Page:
This research seeks to understand the causes of women's lower rates of participation and achievement in STEM compared to men. The focus is specifically on the role of belonging in STEM defined as feeling a sense of fit, personal acceptance, respect, and inclusion as a member of an academic discipline. The study builds on two key prior observations: (1) belonging is well documented to facilitate a range of positive academic outcomes such as achievement and motivation, but (2) women report feeling a lower sense of belonging in STEM than do men. Recent research, including preliminary work by the research team, indicates that such gender differences in belonging underlie gender differences in STEM representation and achievement, but key questions remain. First, why do women experience a lower sense of belonging in STEM than men? The research addresses this by investigating theoretically-derived antecedents of belonging and how they may produce differences in belonging between men and women in STEM. Second, how does a thwarted sense of belonging in STEM translate into lower performance and motivation? The proposed research specifically tests whether questioning one's sense of fit in a domain consumes cognitive resources that would otherwise be used for learning and performance, producing reductions in working memory capacity that underlie the negative effects of low belonging on academic outcomes. The particular focus in this research, to be conducted at the University of Colorado, will be women?s achievement and retention within the physical sciences, technology engineering, and math (pSTEM), where gender disparities have been particularly large and persistent.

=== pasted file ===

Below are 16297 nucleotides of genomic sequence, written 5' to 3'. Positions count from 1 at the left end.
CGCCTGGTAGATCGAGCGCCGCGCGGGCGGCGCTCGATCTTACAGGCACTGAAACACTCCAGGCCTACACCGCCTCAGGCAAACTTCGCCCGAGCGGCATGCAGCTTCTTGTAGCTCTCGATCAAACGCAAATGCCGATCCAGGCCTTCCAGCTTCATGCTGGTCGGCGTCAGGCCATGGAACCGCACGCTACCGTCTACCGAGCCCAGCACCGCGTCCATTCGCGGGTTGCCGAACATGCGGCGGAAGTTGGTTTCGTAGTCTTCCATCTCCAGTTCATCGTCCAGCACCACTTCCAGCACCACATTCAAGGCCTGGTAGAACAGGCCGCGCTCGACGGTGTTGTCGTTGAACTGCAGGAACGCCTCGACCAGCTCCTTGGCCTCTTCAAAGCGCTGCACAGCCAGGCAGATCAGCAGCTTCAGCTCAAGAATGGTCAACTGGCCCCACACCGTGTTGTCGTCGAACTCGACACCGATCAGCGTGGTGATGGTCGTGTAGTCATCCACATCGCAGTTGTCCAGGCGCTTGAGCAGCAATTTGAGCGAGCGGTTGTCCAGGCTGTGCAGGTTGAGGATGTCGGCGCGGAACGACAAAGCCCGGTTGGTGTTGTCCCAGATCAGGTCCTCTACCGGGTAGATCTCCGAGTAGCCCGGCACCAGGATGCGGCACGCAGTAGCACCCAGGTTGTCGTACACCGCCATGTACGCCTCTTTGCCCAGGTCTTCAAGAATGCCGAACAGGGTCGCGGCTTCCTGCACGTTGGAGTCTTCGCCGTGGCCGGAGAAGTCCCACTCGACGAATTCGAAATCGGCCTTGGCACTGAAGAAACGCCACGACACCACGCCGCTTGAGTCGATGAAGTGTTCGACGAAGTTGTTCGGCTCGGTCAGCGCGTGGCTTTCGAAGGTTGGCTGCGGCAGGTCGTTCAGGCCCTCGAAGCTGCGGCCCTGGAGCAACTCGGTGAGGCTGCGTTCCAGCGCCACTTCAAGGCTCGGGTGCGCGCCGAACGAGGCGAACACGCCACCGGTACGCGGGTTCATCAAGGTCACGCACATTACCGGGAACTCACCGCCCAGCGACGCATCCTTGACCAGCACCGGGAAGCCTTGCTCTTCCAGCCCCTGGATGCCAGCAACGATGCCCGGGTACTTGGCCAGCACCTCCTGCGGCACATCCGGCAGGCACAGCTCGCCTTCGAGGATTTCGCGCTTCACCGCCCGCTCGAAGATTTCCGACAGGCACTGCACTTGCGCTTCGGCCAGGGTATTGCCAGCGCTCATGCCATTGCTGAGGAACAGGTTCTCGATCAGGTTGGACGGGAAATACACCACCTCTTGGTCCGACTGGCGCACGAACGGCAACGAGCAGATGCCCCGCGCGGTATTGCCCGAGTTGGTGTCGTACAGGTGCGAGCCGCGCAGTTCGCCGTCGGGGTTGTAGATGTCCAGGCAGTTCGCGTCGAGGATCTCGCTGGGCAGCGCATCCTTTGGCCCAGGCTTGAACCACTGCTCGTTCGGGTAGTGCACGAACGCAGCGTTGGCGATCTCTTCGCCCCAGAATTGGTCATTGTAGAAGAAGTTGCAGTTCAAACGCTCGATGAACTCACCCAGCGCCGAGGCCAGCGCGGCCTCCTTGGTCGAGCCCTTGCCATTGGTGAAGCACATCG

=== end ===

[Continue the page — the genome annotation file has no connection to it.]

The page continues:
These research questions will be addressed with a large prospective field study and several experimental lab studies. The field study assesses both the antecedents of belonging, and the impact of belonging on short-term and long-term academic outcomes. This will be accomplished by surveying men and women enrolled in gateway pSTEM classes several times during the semester, then tracking their academic performance throughout their college career. Factors identified in past research as possible antecedents of belonging (instructor support, general social support, compatibility of life goals with pSTEM careers, and salience of gender stereotypes in pSTEM) will be measured earlier in the semester, and their impact of end-of-semester belonging will be assessed. We will also assess how belonging in turn influences course outcomes (e.g., course grade), as well as longer-term outcomes such as grades in subsequent pSTEM classes and retention in a pSTEM major. The field study will be complemented by controlled lab studies that test the direct effect of belonging on performance and learning, and whether any decreases in belonging are driven by reduced working memory capacity. These studies will take the form of varying situational cues that should impact belonging among women, then measuring working memory capacity and either performance on tests of already learned pSTEM material or learning of new pSTEM content. Analyses will assess whether decrements in women's performance and learning are mediated by decreases in working memory capacity.
Despite meaningful increases in the number of women pursing STEM disciplines in college, women's pursuit of and achievement within pSTEM disciplines still lags behind that of men. The main goal of this research is to understand the role that a sense of fit and acceptance within STEM plays in this gender gap. The ultimate goal is to inform empirically-rooted interventions that foster a secure sense of belonging among all students pursing pSTEM. For example, knowledge of factors that influence belonging, and how such factors may operate within actual pSTEM classes to produce lower belonging almng women, could be used to shape educational practices to minimize such gender differences. Similarly, knowledge of how threats to belonging impair performance and learning could lead to strategies that minimize these effects in authentic learning contexts. Moreover, while the proposed work is focused on understanding gender disparities in belonging and how these produce gender disparities in pSTEM achievement and representation, a fuller understanding of how belonging translates into positive academic outcomes should serve the broader goal of increasing participation among other underrepresented groups, as well as facilitating achievement and retention of all students in STEM.